Scientists have been captivated by a feature (dubbed “Magic Island”) in Ligeia Mare, one of the largest seas on Titan. In 2007, NASA’s Cassini spacecraft captured a radar image of this sea. Everything looked normal. That changed in subsequent flybys in 2013, 2014 and 2015.
Here’s another image from a different angle.
You can see what scientists describe as a “transient feature” appear in the 2013 photo. It’s still visible in the 2014 photo before disappearing in 2015.
What are we looking at? Scientists double checked to make sure this wasn’t an image artifact. Features like this are exciting, but you don’t want to announce something only to retract it because of artifacts. The image was good. Next, they looked into evaporation. But the shoreline of Ligeia Mare hasn’t changed noticeably.
Recent research points to a much more intriguing force. Surface waves. Scientists believe Titan’s liquid hydrocarbon seas are home to wave action.
“It’s really exciting, as we’ve confirmed that Titan’s seas are active environments,” says Jason Hofgartner, a NASA postdoctoral researcher at JPL the paper’s lead author. “There are stable liquids on the surface of Titan, and processes acting on these liquids are similar to those on Earth. Titan’s seas – though composed of liquid methane and ethane – are not stagnant but rather dynamic environments.”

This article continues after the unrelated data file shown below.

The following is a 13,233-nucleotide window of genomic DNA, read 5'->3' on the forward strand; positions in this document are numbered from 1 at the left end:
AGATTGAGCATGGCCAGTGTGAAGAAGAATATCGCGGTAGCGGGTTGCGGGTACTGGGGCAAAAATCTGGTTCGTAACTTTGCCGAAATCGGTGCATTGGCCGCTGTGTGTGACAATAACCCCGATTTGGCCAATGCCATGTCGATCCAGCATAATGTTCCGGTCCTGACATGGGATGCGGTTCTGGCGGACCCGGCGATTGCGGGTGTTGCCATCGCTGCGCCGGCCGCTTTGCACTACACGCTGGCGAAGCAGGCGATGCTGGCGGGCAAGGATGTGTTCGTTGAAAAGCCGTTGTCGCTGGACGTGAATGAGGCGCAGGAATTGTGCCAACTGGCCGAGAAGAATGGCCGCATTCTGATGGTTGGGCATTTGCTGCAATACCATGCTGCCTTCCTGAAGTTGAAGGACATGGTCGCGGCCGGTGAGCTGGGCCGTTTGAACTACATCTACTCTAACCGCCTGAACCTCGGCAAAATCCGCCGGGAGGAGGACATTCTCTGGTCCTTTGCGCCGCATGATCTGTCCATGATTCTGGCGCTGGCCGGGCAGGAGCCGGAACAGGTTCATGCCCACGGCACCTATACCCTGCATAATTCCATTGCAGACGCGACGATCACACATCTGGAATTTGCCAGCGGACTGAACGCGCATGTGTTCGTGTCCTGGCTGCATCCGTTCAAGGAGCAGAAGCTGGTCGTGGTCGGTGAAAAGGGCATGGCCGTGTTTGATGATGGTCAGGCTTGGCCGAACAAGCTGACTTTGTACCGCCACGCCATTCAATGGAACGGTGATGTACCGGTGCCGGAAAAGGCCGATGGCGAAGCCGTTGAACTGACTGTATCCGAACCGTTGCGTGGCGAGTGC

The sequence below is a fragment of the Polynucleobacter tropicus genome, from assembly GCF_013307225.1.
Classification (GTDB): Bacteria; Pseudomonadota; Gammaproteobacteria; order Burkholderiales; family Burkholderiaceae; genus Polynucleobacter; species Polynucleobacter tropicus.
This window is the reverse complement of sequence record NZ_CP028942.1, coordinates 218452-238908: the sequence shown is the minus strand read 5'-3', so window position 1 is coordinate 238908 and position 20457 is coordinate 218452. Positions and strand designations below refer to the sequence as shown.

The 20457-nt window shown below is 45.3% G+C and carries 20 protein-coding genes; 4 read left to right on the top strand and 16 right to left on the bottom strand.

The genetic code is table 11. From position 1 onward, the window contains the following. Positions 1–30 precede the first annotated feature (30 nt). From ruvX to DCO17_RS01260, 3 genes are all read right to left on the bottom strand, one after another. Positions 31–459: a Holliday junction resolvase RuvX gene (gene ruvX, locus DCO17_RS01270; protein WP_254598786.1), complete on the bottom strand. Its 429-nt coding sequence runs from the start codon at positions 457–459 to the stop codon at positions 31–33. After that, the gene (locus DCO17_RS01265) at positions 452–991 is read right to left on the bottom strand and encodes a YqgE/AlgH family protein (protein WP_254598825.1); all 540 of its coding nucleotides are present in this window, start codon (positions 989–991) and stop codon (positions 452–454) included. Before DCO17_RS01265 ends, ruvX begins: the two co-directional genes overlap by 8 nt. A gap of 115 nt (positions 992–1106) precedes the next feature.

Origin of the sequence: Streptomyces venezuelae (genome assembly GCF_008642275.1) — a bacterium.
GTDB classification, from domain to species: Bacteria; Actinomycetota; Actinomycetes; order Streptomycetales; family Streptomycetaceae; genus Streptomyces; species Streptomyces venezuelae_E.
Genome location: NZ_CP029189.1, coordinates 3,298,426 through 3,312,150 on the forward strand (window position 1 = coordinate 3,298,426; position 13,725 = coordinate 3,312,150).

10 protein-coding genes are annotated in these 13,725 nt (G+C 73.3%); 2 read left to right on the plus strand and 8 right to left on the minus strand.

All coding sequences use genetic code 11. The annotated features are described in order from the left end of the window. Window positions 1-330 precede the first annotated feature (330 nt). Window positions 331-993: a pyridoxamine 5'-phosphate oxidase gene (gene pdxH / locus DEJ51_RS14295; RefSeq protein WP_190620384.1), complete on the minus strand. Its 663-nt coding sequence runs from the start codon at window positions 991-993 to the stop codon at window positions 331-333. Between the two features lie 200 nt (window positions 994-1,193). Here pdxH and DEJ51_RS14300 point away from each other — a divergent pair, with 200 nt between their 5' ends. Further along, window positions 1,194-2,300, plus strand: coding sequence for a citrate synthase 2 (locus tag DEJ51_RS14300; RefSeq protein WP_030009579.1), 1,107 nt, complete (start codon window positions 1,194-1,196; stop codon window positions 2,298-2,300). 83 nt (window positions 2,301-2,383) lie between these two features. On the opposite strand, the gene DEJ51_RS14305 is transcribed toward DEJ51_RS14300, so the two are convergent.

Other possibilities are floating solids or bubbles, but scientists believe waves are the most likely culprit.
Did you know: Ligeia Mare is the second largest liquid body on Titan and is larger than the largest Great Lake – Lake Superior. The biggest body of liquid on Titan is Kraken Mare, named after the legendary sea monster.
Cassini may solve the mystery once and for all. 2016 and 2017 will be full of Titan flybys. It’s the final Titan flyby in 2017 that scientists will be looking carefully at Ligeia Mare. On April 22, 2017, Cassini will fly by Titan at an altitude of just 608 miles.
The year of Titan
Several flybys of Saturn’s largest planet have already happened. And many more are planned. The next flyby will be on April 4 with Cassini zooming past at just 615 miles away. This close encounter will focus on atmospheric measurements.
Additional flybys are expected on May 6 (603 miles away), June 7 (606 miles away), July 25 (607 miles away), August 10 (994 miles away) and many more.
On November 14, Cassini will gather more data about Titan’s three major northern seas and determine if there any significant differences between them. You can read about every flyby in 2016 here.
Planning your next beach vacation to Ligeia Mare? You better bring a badass wetsuit. Temperatures are a chilly 290 degrees below zero.
Image credits: NASA/Cassini